In case you haven't heard, Microsoft launched a completely new email service today, Outlook.com, replacing its long-tenured Hotmail service. What are you still doing here--go rush and claim your new email address! Wait, you're not in a hurry or need to switch from your existing email provider? Not surprising. Most of us are pretty content with our email accounts, whether it's Gmail, Yahoo mail, or even a privately hosted account tied to a custom domain. Web email interfaces aren't perfect, but that's why we use dedicated desktop and mobile email clients instead of just a web frontend. Third-party apps like Apple Mail and Sparrow (for now) make up for webmail's inefficiencies while Google, Yahoo, and even Microsoft make iterative improvements to the in-browser experience. What's more important is that the email address has become synonymous with personal identity on the web; more so than your Twitter handle or Facebook page, your email address is how you identify yourself to friends, contacts, and innumerable web services. It's an extremely personal association. But more importantly for companies like Google and Microsoft, it's also how you open yourself to their specific services like cloud storage and instant messaging. That's simple synergy.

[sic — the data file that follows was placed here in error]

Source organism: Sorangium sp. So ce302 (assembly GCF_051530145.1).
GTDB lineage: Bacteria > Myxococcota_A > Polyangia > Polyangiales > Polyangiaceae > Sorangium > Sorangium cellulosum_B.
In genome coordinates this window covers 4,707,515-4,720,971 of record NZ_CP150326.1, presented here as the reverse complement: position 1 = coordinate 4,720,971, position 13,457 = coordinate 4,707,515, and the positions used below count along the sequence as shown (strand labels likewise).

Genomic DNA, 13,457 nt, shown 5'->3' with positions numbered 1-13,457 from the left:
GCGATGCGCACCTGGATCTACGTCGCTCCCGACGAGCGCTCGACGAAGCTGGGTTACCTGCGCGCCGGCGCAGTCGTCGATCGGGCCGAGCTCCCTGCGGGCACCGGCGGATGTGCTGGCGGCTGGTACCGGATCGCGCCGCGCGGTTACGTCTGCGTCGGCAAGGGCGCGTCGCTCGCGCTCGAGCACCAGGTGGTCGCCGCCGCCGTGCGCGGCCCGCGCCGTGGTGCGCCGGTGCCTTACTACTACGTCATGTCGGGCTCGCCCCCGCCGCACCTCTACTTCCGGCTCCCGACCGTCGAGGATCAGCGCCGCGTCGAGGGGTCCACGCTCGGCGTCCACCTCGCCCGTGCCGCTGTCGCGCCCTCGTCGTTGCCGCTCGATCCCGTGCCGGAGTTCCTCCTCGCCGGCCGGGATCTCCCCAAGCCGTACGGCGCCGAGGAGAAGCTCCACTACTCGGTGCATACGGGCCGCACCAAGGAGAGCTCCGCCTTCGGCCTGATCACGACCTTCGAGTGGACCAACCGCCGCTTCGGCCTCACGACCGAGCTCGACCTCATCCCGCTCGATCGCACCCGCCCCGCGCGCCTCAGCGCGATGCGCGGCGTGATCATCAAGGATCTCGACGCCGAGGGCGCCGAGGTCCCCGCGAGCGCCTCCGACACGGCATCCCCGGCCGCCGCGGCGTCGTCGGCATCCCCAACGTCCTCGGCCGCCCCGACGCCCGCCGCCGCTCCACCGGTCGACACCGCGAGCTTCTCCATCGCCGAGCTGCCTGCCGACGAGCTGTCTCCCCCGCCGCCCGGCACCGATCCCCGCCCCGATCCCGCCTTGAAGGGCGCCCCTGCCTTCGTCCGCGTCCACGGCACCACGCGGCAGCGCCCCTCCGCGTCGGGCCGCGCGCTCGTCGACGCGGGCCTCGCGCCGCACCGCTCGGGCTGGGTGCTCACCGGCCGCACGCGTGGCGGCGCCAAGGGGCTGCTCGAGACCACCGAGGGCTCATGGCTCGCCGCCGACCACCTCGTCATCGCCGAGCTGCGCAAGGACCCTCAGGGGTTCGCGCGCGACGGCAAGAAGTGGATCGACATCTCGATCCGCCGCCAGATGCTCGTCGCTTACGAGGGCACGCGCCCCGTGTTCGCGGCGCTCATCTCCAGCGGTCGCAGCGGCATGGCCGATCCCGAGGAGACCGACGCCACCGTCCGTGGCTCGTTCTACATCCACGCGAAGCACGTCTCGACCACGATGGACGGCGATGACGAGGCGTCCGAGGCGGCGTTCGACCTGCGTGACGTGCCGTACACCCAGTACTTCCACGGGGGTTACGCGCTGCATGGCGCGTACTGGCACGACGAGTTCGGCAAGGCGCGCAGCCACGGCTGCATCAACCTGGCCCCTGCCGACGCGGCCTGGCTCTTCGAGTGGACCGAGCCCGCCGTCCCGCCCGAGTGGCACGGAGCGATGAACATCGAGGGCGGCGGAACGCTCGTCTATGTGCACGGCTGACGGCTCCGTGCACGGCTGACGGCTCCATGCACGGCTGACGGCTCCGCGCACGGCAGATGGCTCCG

So for Microsoft to convince the hundreds of millions of non-Hotmail users to adopt an Outlook.com email address, the service needs to be both compelling enough as an email experience to pull people away from what they're used to and comfortable with, and also provide an extremely easy way for users to retain the email-tethered identity that they've established (eg. importing their existing accounts). Based on my time with Outlook.com so far, the service doesn't quite hit the mark with either requirement.